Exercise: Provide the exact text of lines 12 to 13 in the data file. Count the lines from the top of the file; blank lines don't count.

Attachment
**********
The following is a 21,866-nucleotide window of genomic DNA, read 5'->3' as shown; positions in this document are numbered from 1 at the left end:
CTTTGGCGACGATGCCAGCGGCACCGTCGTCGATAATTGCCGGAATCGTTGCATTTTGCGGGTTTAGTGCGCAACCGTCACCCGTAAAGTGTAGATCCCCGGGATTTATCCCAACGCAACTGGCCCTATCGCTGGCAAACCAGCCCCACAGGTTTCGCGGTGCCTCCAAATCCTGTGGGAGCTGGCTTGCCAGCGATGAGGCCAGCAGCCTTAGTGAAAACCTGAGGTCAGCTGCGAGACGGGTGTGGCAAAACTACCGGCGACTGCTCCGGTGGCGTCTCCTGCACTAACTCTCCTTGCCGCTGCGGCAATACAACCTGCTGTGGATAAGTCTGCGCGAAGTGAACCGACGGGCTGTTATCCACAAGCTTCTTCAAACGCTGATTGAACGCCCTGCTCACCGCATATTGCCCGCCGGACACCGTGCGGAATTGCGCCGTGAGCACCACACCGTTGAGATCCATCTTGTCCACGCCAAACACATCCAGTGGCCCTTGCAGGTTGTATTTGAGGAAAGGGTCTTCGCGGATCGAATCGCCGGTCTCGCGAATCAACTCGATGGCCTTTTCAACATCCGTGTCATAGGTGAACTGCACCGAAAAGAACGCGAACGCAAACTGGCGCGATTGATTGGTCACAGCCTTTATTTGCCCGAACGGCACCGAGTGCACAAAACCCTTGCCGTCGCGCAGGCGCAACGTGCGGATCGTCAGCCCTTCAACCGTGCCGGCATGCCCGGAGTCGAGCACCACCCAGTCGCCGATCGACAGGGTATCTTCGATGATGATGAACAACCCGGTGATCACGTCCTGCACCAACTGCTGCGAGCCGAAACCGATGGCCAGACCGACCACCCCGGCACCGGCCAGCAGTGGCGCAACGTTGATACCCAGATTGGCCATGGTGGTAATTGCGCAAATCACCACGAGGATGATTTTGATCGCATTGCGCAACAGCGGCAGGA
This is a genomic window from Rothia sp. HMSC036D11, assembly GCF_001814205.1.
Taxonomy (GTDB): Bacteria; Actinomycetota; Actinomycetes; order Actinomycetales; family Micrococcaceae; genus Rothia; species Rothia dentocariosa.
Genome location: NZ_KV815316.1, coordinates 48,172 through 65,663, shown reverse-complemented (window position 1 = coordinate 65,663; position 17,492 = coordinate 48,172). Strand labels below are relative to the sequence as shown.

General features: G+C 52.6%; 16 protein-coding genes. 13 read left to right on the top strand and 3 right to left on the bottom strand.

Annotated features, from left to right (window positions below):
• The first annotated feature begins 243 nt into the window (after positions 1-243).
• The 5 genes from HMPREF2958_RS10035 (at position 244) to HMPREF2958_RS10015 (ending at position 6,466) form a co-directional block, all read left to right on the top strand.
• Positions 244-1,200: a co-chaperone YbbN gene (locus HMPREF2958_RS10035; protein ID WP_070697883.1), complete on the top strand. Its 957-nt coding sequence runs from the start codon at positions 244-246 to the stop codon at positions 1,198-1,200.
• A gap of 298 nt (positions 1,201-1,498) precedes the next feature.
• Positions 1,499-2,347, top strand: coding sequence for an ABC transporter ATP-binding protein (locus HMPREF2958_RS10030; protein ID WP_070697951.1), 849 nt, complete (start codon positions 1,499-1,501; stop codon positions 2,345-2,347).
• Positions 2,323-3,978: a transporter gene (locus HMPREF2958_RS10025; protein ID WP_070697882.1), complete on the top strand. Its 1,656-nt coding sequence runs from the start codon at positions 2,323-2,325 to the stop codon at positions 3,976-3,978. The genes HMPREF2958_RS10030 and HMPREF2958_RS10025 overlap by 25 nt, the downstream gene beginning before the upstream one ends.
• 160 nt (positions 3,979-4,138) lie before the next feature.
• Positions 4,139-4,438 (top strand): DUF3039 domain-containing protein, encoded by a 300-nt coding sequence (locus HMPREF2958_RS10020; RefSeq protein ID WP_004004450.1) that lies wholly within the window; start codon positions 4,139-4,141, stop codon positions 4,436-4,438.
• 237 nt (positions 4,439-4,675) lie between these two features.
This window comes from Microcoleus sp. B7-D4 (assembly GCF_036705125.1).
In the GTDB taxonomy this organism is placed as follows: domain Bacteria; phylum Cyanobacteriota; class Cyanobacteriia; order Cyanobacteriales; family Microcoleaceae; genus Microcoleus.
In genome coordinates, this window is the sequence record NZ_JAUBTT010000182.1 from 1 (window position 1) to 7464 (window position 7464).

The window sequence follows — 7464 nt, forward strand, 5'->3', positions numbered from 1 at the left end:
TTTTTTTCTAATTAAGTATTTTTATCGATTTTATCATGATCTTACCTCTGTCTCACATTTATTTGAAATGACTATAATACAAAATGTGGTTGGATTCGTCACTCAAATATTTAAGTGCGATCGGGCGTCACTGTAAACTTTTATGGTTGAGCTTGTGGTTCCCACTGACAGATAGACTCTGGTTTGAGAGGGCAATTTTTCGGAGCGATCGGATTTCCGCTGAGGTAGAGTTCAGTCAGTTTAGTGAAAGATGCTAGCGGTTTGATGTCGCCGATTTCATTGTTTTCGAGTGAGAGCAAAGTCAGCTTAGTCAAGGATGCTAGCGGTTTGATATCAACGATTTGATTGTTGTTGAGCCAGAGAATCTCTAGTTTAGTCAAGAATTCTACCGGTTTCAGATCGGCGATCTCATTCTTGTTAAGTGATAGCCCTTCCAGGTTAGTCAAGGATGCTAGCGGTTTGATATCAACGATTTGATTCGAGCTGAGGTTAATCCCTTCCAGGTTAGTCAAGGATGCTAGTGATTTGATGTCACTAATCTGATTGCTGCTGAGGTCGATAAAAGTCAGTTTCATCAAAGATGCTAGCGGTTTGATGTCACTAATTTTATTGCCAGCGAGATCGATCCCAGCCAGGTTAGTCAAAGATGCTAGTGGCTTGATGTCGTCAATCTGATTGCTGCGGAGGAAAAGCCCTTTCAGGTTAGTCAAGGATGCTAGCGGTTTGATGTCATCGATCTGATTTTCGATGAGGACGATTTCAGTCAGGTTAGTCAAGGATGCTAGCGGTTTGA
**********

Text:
• Positions 1,499-2,347, top strand: coding sequence for an ABC transporter ATP-binding protein (locus HMPREF2958_RS10030; protein ID WP_070697951.1), 849 nt, complete (start codon positions 1,499-1,501; stop codon positions 2,345-2,347).
• Positions 2,323-3,978: a transporter gene (locus HMPREF2958_RS10025; protein ID WP_070697882.1), complete on the top strand. Its 1,656-nt coding sequence runs from the start codon at positions 2,323-2,325 to the stop codon at positions 3,976-3,978. The genes HMPREF2958_RS10030 and HMPREF2958_RS10025 overlap by 25 nt, the downstream gene beginning before the upstream one ends.